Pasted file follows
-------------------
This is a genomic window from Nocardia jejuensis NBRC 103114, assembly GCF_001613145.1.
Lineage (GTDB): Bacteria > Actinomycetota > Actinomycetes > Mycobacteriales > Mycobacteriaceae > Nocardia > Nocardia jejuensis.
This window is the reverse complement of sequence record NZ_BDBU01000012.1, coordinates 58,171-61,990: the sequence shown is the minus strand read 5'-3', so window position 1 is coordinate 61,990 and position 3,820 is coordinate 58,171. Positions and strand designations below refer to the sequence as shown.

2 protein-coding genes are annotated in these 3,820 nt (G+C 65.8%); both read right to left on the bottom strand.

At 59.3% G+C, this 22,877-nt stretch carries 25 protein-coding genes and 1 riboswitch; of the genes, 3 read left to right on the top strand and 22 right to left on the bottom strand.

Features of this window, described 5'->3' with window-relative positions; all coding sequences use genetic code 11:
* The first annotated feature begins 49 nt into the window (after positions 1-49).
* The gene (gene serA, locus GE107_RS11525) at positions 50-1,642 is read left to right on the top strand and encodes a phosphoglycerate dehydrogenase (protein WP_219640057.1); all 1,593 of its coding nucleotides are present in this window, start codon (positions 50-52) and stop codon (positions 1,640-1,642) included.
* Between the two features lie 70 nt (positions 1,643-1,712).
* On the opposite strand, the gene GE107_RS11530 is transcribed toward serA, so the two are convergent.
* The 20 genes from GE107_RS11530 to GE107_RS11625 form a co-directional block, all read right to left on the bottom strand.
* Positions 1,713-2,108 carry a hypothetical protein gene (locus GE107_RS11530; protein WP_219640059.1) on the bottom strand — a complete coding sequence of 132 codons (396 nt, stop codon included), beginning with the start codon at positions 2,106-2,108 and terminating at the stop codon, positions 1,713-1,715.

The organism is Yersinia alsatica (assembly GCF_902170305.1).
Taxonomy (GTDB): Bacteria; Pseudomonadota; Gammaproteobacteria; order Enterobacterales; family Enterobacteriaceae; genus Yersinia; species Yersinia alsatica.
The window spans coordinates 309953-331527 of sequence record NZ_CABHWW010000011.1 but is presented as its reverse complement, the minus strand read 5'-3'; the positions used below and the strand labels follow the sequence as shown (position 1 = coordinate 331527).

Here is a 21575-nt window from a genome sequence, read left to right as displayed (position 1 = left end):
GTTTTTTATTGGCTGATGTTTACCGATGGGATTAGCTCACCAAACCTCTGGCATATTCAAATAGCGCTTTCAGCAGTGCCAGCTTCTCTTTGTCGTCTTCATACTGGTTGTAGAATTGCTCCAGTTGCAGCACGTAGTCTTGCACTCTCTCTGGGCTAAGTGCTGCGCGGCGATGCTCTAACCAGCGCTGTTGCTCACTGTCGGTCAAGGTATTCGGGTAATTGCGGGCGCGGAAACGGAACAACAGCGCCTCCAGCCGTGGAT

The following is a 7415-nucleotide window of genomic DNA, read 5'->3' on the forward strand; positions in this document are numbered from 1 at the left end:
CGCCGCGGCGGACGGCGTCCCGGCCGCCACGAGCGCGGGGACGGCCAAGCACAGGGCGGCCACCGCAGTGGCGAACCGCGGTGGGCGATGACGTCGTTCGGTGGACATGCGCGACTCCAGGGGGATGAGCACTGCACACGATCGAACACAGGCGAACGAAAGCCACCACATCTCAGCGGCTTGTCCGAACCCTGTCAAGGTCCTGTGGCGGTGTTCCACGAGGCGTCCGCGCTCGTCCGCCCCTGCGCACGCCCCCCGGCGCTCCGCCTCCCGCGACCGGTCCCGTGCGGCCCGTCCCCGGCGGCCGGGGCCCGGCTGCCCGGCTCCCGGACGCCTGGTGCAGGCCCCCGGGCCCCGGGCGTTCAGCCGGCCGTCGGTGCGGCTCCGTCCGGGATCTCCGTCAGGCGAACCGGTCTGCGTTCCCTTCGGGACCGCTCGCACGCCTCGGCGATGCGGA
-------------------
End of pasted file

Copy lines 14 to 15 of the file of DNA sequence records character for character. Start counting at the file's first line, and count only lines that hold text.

Taxonomy (GTDB): Bacteria; Pseudomonadota; Gammaproteobacteria; order Enterobacterales; family Enterobacteriaceae; genus Yersinia; species Yersinia alsatica.
The window spans coordinates 309953-331527 of sequence record NZ_CABHWW010000011.1 but is presented as its reverse complement, the minus strand read 5'-3'; the positions used below and the strand labels follow the sequence as shown (position 1 = coordinate 331527).